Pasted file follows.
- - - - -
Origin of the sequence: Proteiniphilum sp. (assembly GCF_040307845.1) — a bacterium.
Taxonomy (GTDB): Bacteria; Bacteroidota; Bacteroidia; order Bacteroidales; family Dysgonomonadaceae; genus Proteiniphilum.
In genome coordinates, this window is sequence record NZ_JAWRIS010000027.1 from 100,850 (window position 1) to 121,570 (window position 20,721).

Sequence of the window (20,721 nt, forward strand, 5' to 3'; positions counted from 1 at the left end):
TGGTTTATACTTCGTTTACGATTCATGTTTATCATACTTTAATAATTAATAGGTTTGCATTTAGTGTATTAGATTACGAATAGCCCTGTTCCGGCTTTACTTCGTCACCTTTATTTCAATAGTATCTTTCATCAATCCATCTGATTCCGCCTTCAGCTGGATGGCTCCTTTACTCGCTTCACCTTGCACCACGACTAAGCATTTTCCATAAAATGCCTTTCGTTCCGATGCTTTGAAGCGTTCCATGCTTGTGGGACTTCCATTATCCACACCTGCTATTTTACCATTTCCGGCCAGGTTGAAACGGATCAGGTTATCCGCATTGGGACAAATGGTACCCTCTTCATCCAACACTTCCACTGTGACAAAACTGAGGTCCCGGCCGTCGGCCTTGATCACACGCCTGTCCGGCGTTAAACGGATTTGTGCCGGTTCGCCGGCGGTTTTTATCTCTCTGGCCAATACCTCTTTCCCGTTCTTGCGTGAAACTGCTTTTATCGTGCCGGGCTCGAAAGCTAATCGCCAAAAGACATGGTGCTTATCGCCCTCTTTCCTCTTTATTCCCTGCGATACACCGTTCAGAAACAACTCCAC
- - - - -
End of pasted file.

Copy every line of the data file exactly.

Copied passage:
Origin of the sequence: Proteiniphilum sp. (assembly GCF_040307845.1) — a bacterium.
Taxonomy (GTDB): Bacteria; Bacteroidota; Bacteroidia; order Bacteroidales; family Dysgonomonadaceae; genus Proteiniphilum.
In genome coordinates, this window is sequence record NZ_JAWRIS010000027.1 from 100,850 (window position 1) to 121,570 (window position 20,721).

Sequence of the window (20,721 nt, forward strand, 5' to 3'; positions counted from 1 at the left end):
TGGTTTATACTTCGTTTACGATTCATGTTTATCATACTTTAATAATTAATAGGTTTGCATTTAGTGTATTAGATTACGAATAGCCCTGTTCCGGCTTTACTTCGTCACCTTTATTTCAATAGTATCTTTCATCAATCCATCTGATTCCGCCTTCAGCTGGATGGCTCCTTTACTCGCTTCACCTTGCACCACGACTAAGCATTTTCCATAAAATGCCTTTCGTTCCGATGCTTTGAAGCGTTCCATGCTTGTGGGACTTCCATTATCCACACCTGCTATTTTACCATTTCCGGCCAGGTTGAAACGGATCAGGTTATCCGCATTGGGACAAATGGTACCCTCTTCATCCAACACTTCCACTGTGACAAAACTGAGGTCCCGGCCGTCGGCCTTGATCACACGCCTGTCCGGCGTTAAACGGATTTGTGCCGGTTCGCCGGCGGTTTTTATCTCTCTGGCCAATACCTCTTTCCCGTTCTTGCGTGAAACTGCTTTTATCGTGCCGGGCTCGAAAGCTAATCGCCAAAAGACATGGTGCTTATCGCCCTCTTTCCTCTTTATTCCCTGCGATACACCGTTCAGAAACAACTCCAC